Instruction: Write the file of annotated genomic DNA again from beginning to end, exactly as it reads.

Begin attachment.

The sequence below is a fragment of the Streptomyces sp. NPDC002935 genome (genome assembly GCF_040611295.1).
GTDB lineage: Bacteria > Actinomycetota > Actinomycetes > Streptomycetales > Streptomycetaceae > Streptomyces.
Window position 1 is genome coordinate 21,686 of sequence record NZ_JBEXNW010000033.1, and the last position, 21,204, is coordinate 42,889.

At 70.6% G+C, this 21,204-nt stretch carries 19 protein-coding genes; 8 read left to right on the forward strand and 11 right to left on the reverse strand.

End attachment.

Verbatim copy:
The sequence below is a fragment of the Streptomyces sp. NPDC002935 genome (genome assembly GCF_040611295.1).
GTDB lineage: Bacteria > Actinomycetota > Actinomycetes > Streptomycetales > Streptomycetaceae > Streptomyces.
Window position 1 is genome coordinate 21,686 of sequence record NZ_JBEXNW010000033.1, and the last position, 21,204, is coordinate 42,889.

At 70.6% G+C, this 21,204-nt stretch carries 19 protein-coding genes; 8 read left to right on the forward strand and 11 right to left on the reverse strand.